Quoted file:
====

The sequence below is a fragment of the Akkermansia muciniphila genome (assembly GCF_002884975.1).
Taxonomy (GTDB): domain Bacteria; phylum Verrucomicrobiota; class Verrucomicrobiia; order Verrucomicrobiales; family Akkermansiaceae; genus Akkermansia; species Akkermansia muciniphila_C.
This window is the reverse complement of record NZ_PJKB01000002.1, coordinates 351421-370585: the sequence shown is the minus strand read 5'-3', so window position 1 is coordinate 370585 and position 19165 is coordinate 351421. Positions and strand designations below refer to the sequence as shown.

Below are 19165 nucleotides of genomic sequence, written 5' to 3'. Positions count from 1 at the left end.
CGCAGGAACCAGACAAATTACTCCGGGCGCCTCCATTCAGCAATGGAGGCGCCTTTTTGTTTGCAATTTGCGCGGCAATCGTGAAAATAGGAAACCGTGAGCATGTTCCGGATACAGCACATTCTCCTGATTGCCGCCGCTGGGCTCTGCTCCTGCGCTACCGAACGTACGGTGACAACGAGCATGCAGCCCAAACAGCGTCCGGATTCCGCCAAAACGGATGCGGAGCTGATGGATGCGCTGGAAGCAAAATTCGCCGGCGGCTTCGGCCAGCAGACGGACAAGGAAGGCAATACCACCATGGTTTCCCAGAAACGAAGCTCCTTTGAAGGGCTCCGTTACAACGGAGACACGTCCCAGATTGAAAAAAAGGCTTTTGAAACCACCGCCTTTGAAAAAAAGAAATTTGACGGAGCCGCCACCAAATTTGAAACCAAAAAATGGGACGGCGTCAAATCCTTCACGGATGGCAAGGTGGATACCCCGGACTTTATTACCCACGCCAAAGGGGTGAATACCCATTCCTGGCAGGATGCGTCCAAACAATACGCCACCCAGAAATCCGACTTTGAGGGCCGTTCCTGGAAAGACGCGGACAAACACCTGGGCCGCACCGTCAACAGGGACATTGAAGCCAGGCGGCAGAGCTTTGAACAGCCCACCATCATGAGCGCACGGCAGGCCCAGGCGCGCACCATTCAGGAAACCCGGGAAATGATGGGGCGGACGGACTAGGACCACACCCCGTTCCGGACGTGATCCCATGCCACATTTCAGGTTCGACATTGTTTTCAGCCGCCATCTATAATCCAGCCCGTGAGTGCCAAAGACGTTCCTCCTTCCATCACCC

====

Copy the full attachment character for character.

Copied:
The sequence below is a fragment of the Akkermansia muciniphila genome (assembly GCF_002884975.1).
Taxonomy (GTDB): domain Bacteria; phylum Verrucomicrobiota; class Verrucomicrobiia; order Verrucomicrobiales; family Akkermansiaceae; genus Akkermansia; species Akkermansia muciniphila_C.
This window is the reverse complement of record NZ_PJKB01000002.1, coordinates 351421-370585: the sequence shown is the minus strand read 5'-3', so window position 1 is coordinate 370585 and position 19165 is coordinate 351421. Positions and strand designations below refer to the sequence as shown.

Below are 19165 nucleotides of genomic sequence, written 5' to 3'. Positions count from 1 at the left end.
CGCAGGAACCAGACAAATTACTCCGGGCGCCTCCATTCAGCAATGGAGGCGCCTTTTTGTTTGCAATTTGCGCGGCAATCGTGAAAATAGGAAACCGTGAGCATGTTCCGGATACAGCACATTCTCCTGATTGCCGCCGCTGGGCTCTGCTCCTGCGCTACCGAACGTACGGTGACAACGAGCATGCAGCCCAAACAGCGTCCGGATTCCGCCAAAACGGATGCGGAGCTGATGGATGCGCTGGAAGCAAAATTCGCCGGCGGCTTCGGCCAGCAGACGGACAAGGAAGGCAATACCACCATGGTTTCCCAGAAACGAAGCTCCTTTGAAGGGCTCCGTTACAACGGAGACACGTCCCAGATTGAAAAAAAGGCTTTTGAAACCACCGCCTTTGAAAAAAAGAAATTTGACGGAGCCGCCACCAAATTTGAAACCAAAAAATGGGACGGCGTCAAATCCTTCACGGATGGCAAGGTGGATACCCCGGACTTTATTACCCACGCCAAAGGGGTGAATACCCATTCCTGGCAGGATGCGTCCAAACAATACGCCACCCAGAAATCCGACTTTGAGGGCCGTTCCTGGAAAGACGCGGACAAACACCTGGGCCGCACCGTCAACAGGGACATTGAAGCCAGGCGGCAGAGCTTTGAACAGCCCACCATCATGAGCGCACGGCAGGCCCAGGCGCGCACCATTCAGGAAACCCGGGAAATGATGGGGCGGACGGACTAGGACCACACCCCGTTCCGGACGTGATCCCATGCCACATTTCAGGTTCGACATTGTTTTCAGCCGCCATCTATAATCCAGCCCGTGAGTGCCAAAGACGTTCCTCCTTCCATCACCC